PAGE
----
The softly romantic cover illustration of Gwen Knighton’s Box of Fairies, replete with a half-dozen or so cute diminutive naked fairies frolicking about Gwen Knighton and her harp in a bucolic setting, might lead the listener to expect a disc full of saccharine new age melodies with insufferable affirmations strung together as lyrics. Not!
The irony of the cover design is but the first trickery of this powerful and unforgettable recording filled with bardic surprises and artistic enchantment. Sure, Knighton— award-winning harpist and member of the pagan/filk trio Three Weird Sisters— is a romantic, as revealed by her reliance on fairytales as subject matter. But like all the best romantics, she’s as interested in the dark as in the light, and so her debut solo recording explores a world where safety and danger rub elbows alongside the piercing longing of a stepchild as much as the sweet innocence of love between friends.
Box of Fairies is a solo album in the truest sense of the word: neither of Knighton’s bandmates appear, and with the exception of bass on one song and bass and guitar on another, the rest of the album features only Knighton’s harp and her voice. But this woman is a bard (never mind how much she would deny it), and like all bards she not only makes music, she enchants as well. Which means that it’s easy for the listener to forget that the rich cascade of harp music and the emotional intensity of her voice are the artistry of but one person.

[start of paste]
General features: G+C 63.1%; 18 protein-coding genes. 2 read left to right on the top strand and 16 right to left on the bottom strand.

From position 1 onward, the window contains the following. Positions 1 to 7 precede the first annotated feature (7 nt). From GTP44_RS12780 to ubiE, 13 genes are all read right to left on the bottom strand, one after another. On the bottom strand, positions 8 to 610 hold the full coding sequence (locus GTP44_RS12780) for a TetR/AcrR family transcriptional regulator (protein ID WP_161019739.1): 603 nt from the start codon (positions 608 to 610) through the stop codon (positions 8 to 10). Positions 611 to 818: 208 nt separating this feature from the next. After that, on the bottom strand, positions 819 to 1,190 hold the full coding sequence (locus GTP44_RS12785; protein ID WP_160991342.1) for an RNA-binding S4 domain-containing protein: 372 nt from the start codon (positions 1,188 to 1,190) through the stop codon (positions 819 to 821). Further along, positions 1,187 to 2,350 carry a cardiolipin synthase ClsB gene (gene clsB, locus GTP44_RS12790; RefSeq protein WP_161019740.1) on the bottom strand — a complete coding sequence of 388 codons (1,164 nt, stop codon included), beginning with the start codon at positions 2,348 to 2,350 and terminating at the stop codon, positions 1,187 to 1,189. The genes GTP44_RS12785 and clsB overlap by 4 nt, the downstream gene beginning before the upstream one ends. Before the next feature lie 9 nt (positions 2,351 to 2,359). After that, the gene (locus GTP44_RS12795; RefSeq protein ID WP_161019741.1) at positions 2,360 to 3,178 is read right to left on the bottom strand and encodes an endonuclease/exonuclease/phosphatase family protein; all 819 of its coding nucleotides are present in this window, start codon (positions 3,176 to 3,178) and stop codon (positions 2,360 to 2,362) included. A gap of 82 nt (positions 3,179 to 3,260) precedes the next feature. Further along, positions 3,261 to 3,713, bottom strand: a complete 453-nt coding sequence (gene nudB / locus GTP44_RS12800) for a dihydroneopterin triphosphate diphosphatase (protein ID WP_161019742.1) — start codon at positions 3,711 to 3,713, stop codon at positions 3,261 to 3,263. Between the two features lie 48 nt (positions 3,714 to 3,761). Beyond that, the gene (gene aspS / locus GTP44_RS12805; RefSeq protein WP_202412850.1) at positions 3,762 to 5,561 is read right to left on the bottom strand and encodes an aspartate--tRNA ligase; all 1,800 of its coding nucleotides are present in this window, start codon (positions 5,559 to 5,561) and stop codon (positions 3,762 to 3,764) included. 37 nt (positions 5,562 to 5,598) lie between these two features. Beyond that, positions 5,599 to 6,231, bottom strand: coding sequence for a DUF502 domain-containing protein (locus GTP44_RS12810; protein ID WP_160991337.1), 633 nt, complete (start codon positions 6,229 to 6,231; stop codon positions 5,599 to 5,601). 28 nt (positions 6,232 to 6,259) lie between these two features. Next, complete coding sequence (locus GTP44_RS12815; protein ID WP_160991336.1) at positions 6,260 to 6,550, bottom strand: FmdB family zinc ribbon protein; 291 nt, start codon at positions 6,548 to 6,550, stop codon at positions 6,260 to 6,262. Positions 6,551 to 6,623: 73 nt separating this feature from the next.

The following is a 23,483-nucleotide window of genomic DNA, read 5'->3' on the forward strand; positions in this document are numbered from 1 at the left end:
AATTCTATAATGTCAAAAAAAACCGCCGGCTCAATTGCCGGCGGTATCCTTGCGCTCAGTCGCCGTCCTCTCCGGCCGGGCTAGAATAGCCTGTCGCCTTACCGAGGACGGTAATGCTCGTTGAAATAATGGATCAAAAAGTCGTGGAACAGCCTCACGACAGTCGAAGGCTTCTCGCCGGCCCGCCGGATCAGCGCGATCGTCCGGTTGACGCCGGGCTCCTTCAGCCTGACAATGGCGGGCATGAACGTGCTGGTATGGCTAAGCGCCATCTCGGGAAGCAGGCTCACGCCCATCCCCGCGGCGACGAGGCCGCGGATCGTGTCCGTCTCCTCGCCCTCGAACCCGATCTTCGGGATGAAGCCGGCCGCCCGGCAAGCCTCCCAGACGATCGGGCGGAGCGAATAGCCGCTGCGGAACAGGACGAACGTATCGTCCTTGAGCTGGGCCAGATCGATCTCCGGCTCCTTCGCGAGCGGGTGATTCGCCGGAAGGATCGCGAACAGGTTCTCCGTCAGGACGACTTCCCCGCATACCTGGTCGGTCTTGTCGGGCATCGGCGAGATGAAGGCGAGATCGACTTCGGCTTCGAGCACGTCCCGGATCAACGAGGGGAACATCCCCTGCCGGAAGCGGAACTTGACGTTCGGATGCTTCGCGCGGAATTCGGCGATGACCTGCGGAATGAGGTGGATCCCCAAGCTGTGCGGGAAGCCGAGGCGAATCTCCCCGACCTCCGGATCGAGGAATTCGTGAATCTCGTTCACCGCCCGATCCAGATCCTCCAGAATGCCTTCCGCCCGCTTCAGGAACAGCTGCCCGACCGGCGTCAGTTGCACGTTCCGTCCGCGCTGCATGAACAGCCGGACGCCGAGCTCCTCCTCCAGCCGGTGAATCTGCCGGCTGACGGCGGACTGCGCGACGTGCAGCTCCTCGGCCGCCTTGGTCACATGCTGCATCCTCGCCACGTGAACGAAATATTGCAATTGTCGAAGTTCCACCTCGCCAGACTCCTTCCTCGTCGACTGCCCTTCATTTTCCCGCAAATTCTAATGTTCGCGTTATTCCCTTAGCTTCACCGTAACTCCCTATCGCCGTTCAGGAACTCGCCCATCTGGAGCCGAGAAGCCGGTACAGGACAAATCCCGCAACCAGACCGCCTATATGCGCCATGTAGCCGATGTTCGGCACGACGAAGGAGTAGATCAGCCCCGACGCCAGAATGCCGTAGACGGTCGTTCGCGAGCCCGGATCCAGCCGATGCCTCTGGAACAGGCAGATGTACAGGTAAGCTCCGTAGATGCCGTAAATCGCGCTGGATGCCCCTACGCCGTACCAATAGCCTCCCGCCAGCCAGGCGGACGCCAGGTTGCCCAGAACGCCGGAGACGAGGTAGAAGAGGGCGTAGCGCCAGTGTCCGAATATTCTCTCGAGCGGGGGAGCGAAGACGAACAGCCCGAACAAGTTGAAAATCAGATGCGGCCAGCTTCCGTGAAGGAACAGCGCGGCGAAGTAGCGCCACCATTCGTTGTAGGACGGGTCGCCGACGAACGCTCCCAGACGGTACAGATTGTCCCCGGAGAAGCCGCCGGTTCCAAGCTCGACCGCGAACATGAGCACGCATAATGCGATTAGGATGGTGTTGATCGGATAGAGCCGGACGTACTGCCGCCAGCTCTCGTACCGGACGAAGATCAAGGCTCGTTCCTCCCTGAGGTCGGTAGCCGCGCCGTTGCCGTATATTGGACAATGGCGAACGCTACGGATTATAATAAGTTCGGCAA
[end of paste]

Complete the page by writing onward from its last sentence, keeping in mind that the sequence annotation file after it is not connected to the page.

With the exception of a passionate reading of Leonard Cohen’s “Joan of Arc,” all the songs on the CD were written by Knighton. They’re not pagan songs in the sense of yet-another-chant-to-Isis, but rather bardic in their exploration of a deeply lived inner world, where myth and reality collide (and collude) with varying degrees of success. While love songs like “Common Land” and “Free Fall” reveal a lyrical romanticism ably given voice by melodic tunes and confident singing, the finest and most luminous songs found here are— surprise!— the dark ones. “Ghosts” uses the metaphor of psychic ability to plumb the shadowlands of self-doubt, and “Stepchild” gazes into the world of a selkie from the forever-left-out perspective of her all-human stepdaughter, magnifying the longing for an unattainable mother’s love with a similar ache for a watery world forbidden to those not born of it.
Some of the twilight tunes feature lyrics that are as funny as they are ominous: “Cinderella Sleeps” muses on the misadventures and dysfunctional lovestyles of fairy tales princesses transported into twenty-first century America, while “My Fairy Tale” takes the heroine-as-victim motif to a sardonic extreme. Humor notwithstanding, the heart of the bardic art is the telling of a story, and each song included here has its own tale, implied if not declared: such as the Arthurian backstory of “Gwen’s Lullabye for Ygerna” or “Last Run,” an impressionistic study of cyberpunk instincts based on the roleplaying game Shadowrun.
Musically, Knighton’s compositions are “folk” in the truest sense of the word: straightforward melodies, edgy but memorable. Adorned by her fluid “harpistry,” the music seduces as much as it plays. Box of Fairies reveals a world rich with mythic power. May Knighton take us there again and again.